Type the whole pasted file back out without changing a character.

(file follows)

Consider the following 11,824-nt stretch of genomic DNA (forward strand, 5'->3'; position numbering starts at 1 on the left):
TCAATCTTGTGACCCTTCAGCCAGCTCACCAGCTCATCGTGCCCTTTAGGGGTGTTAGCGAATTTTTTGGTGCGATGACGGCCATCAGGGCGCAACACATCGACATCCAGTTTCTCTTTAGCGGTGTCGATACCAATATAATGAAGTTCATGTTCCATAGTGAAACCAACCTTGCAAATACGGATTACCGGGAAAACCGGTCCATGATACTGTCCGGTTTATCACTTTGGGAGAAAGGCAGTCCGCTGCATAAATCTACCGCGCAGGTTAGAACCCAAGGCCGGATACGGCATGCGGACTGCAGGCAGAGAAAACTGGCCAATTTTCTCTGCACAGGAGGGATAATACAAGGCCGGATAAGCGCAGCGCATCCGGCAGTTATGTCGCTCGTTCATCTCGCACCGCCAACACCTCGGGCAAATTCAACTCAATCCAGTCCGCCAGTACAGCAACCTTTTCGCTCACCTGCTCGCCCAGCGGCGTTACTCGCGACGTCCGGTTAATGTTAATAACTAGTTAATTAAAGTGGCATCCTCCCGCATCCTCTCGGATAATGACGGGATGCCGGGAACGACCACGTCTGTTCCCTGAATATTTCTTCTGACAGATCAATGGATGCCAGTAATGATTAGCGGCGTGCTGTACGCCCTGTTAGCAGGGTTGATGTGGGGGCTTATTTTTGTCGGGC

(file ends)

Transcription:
Consider the following 11,824-nt stretch of genomic DNA (forward strand, 5'->3'; position numbering starts at 1 on the left):
TCAATCTTGTGACCCTTCAGCCAGCTCACCAGCTCATCGTGCCCTTTAGGGGTGTTAGCGAATTTTTTGGTGCGATGACGGCCATCAGGGCGCAACACATCGACATCCAGTTTCTCTTTAGCGGTGTCGATACCAATATAATGAAGTTCATGTTCCATAGTGAAACCAACCTTGCAAATACGGATTACCGGGAAAACCGGTCCATGATACTGTCCGGTTTATCACTTTGGGAGAAAGGCAGTCCGCTGCATAAATCTACCGCGCAGGTTAGAACCCAAGGCCGGATACGGCATGCGGACTGCAGGCAGAGAAAACTGGCCAATTTTCTCTGCACAGGAGGGATAATACAAGGCCGGATAAGCGCAGCGCATCCGGCAGTTATGTCGCTCGTTCATCTCGCACCGCCAACACCTCGGGCAAATTCAACTCAATCCAGTCCGCCAGTACAGCAACCTTTTCGCTCACCTGCTCGCCCAGCGGCGTTACTCGCGACGTCCGGTTAATGTTAATAACTAGTTAATTAAAGTGGCATCCTCCCGCATCCTCTCGGATAATGACGGGATGCCGGGAACGACCACGTCTGTTCCCTGAATATTTCTTCTGACAGATCAATGGATGCCAGTAATGATTAGCGGCGTGCTGTACGCCCTGTTAGCAGGGTTGATGTGGGGGCTTATTTTTGTCGGGC